Salvation is free, pope says, warning against Holy Year fraudsters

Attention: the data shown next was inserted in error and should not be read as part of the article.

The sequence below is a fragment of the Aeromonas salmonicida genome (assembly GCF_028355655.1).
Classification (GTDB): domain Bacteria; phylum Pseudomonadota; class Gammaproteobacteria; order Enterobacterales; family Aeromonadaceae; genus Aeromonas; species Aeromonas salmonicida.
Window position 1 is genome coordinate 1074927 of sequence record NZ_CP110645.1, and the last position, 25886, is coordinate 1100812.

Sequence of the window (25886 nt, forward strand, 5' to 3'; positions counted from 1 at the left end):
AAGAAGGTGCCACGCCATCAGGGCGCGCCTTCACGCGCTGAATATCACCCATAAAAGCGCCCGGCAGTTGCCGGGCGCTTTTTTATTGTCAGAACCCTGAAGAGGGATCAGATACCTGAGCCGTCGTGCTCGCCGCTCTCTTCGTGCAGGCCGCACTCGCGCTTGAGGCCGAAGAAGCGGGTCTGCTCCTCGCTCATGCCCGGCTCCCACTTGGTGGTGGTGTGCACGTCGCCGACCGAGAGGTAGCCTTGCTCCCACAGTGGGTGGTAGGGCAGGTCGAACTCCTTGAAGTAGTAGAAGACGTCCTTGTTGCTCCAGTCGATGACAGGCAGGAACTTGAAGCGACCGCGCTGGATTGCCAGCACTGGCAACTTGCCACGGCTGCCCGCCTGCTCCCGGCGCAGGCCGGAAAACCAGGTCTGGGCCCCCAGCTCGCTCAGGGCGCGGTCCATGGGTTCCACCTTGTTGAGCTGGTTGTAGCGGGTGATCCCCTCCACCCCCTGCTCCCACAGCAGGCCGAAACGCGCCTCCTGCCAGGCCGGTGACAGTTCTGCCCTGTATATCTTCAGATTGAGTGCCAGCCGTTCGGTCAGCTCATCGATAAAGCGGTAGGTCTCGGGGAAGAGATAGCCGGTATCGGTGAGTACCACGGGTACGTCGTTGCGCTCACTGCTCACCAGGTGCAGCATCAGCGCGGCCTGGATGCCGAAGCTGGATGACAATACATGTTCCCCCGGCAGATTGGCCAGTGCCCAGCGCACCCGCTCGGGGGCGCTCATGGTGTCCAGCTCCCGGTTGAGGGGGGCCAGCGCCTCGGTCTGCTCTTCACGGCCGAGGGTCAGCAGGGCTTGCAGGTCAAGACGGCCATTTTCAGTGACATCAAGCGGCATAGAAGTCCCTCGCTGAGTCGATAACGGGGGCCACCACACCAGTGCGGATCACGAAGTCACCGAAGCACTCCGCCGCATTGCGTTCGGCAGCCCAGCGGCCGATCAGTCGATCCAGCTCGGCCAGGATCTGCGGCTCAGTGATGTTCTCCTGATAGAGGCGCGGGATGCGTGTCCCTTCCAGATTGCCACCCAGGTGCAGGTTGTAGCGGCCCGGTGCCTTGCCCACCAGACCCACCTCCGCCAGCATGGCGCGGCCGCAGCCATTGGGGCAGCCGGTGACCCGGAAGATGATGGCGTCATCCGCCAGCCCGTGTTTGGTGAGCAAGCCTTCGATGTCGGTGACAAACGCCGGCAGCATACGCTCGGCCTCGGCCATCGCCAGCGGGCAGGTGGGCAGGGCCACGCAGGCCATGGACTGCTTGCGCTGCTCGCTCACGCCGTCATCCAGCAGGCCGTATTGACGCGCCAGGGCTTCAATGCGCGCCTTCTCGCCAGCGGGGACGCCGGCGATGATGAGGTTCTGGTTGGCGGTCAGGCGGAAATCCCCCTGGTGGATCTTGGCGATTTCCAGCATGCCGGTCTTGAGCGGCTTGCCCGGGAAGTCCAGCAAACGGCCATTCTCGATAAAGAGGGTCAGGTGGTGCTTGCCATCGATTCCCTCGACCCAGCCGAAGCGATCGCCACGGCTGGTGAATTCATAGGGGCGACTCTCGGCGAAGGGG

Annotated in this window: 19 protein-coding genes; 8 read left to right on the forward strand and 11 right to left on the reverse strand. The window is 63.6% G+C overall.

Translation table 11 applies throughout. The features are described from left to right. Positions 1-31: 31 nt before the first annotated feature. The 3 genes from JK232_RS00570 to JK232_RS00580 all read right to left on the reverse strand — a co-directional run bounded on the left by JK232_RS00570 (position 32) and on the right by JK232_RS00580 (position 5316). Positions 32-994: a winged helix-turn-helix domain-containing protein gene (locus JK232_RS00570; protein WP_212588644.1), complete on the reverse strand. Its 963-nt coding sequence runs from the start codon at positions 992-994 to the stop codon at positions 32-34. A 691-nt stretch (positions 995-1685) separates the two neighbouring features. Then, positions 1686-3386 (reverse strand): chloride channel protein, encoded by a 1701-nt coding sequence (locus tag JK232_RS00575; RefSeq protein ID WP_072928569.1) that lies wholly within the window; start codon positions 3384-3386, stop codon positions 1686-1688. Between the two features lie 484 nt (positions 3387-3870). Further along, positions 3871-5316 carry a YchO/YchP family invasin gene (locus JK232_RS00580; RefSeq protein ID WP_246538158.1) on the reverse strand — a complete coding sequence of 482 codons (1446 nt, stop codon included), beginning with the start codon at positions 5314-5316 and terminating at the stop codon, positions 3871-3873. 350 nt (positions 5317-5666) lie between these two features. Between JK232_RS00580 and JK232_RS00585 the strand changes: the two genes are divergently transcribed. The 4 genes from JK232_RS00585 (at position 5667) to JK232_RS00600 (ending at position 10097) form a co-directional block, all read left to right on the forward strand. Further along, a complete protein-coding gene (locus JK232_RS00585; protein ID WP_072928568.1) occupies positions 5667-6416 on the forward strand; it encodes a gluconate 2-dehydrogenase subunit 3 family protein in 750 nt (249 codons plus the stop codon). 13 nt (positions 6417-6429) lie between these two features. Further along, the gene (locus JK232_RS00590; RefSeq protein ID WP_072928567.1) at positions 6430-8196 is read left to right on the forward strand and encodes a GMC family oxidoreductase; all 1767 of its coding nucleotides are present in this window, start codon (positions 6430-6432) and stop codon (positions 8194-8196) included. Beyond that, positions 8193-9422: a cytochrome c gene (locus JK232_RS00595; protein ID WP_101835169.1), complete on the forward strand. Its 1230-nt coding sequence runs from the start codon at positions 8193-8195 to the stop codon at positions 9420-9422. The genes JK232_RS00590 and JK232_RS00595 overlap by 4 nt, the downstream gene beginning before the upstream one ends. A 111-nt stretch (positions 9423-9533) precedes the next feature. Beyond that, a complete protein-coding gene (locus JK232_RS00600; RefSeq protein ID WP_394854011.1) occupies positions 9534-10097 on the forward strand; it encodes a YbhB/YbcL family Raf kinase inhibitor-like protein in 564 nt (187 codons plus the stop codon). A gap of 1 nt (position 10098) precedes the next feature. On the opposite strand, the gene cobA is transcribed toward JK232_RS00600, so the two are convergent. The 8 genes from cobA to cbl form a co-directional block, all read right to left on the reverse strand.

VATICAN CITY (Reuters) - Pope Francis on Wednesday warned Catholics against fraudsters who would have them pay to pass through "Holy Doors" at cathedrals around the world, a ritual in the Church's current Jubilee year. "Be careful. Beware anyone who might be a little fast and very clever who tells you have to pay. No! You don't pay for salvation. It is free," he said in unscripted remarks to tens of thousands of people in St. Peter's Square for weekly audience. During the year-long celebrations that began last week and are one of the most important events in the 1.2 billion-member Church, the faithful will make pilgrimages to Rome and other religious sites around the world, mostly local cathedrals. By passing through a holy door of a church, which remains closed except during a Holy Year, Catholics symbolically pass from sin to grace. Holy Years usually take place only every 25 years and the next one was due in 2025. But the pope, who wants a more inclusive and less judgmental Church, called an extraordinary one on the theme of mercy, compassion and forgiveness. To underscore that the Church should show additional concern for the poor this year, he has taken the tradition beyond houses of worship and will open a symbolic "holy door" at a Rome homeless shelter on Friday. Rome has already seen some Holy Year fraud. This week Italian police confiscated 3,500 counterfeit parchments bearing purported blessings by the pope and were being sold to pilgrims coming to Rome for the Holy Year. (Reporting by Philip Pullella; Editing by Crispian Balmer/Jeremy Gaunt)